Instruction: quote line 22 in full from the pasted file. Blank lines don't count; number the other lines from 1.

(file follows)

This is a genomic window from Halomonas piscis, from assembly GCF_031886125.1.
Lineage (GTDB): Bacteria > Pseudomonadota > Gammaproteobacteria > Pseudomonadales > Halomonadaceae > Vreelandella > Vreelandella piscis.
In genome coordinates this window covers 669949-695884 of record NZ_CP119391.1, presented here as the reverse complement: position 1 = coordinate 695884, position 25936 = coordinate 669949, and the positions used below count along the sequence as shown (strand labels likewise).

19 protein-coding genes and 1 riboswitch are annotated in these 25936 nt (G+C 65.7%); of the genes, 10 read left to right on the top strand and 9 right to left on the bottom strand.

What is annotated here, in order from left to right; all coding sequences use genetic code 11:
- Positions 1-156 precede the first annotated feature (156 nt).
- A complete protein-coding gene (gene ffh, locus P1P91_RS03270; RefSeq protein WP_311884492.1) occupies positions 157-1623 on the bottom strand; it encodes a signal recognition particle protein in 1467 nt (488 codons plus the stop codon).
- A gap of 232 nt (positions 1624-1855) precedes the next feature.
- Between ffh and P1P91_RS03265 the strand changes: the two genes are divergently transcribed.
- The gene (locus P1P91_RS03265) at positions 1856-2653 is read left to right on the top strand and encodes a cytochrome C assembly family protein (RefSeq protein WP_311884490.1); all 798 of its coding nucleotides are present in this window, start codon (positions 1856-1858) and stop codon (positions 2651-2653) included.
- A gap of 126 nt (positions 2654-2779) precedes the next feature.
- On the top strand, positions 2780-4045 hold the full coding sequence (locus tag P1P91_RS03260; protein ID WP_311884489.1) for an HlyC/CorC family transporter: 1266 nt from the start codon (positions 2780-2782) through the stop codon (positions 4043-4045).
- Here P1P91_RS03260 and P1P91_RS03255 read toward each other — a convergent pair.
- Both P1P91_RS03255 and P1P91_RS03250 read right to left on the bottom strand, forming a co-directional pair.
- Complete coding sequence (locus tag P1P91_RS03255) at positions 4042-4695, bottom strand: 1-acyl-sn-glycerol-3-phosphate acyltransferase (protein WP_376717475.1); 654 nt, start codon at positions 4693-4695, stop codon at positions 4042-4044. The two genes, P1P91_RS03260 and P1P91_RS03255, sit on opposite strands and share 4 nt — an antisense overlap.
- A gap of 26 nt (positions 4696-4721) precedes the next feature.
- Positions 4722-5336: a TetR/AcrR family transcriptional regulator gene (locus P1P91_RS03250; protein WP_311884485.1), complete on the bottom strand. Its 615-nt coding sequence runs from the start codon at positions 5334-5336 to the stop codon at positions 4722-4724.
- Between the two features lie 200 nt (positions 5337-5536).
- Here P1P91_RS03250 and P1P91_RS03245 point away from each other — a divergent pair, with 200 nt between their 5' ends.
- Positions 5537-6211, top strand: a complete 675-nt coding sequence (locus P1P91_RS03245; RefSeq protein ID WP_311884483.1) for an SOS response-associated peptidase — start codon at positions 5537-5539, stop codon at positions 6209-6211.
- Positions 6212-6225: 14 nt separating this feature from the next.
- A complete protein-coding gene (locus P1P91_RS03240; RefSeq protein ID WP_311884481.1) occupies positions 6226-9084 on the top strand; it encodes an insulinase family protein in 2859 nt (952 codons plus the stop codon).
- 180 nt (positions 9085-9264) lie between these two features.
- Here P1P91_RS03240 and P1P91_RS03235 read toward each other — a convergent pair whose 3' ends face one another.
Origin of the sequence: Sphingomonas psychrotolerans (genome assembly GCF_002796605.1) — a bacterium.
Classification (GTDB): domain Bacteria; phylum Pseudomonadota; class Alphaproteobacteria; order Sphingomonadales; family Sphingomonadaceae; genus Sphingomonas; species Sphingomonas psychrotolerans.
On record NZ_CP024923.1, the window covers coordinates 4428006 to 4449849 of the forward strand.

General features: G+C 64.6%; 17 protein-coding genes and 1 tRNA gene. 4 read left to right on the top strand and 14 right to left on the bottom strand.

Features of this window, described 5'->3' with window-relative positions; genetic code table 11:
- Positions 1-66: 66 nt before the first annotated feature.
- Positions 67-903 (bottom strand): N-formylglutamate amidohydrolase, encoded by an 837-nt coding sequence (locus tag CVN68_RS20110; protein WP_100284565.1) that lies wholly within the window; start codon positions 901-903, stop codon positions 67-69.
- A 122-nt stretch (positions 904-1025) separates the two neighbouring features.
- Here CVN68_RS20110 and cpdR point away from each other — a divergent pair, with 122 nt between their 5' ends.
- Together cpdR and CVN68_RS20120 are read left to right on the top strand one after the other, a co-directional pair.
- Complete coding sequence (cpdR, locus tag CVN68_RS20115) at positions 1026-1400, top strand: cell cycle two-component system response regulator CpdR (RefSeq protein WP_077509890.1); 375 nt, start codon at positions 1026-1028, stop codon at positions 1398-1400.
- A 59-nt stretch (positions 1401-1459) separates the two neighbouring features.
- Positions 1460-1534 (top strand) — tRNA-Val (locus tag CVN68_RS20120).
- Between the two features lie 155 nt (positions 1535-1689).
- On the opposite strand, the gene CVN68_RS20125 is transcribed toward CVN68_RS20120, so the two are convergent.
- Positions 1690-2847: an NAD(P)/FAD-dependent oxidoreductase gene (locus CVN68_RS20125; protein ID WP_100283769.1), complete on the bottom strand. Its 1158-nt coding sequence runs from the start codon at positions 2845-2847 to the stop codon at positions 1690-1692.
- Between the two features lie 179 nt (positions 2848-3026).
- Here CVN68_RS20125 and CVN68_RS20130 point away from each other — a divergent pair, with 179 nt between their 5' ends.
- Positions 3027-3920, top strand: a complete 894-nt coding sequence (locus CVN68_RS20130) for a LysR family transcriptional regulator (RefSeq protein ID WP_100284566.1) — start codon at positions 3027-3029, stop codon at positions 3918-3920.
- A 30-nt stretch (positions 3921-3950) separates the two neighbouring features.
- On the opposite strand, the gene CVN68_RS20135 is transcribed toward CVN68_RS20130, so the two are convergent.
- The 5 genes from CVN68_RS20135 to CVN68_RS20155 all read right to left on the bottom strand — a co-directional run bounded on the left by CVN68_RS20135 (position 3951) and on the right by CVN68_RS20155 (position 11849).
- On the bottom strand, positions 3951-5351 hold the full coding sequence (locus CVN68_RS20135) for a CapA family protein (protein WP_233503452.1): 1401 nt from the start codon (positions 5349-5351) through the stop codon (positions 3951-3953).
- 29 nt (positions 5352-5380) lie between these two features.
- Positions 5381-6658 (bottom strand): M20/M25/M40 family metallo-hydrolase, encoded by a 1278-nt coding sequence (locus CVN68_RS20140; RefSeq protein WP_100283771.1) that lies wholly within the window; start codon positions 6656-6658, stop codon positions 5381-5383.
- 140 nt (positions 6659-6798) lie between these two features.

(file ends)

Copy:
- A complete protein-coding gene (locus P1P91_RS03240; RefSeq protein ID WP_311884481.1) occupies positions 6226-9084 on the top strand; it encodes an insulinase family protein in 2859 nt (952 codons plus the stop codon).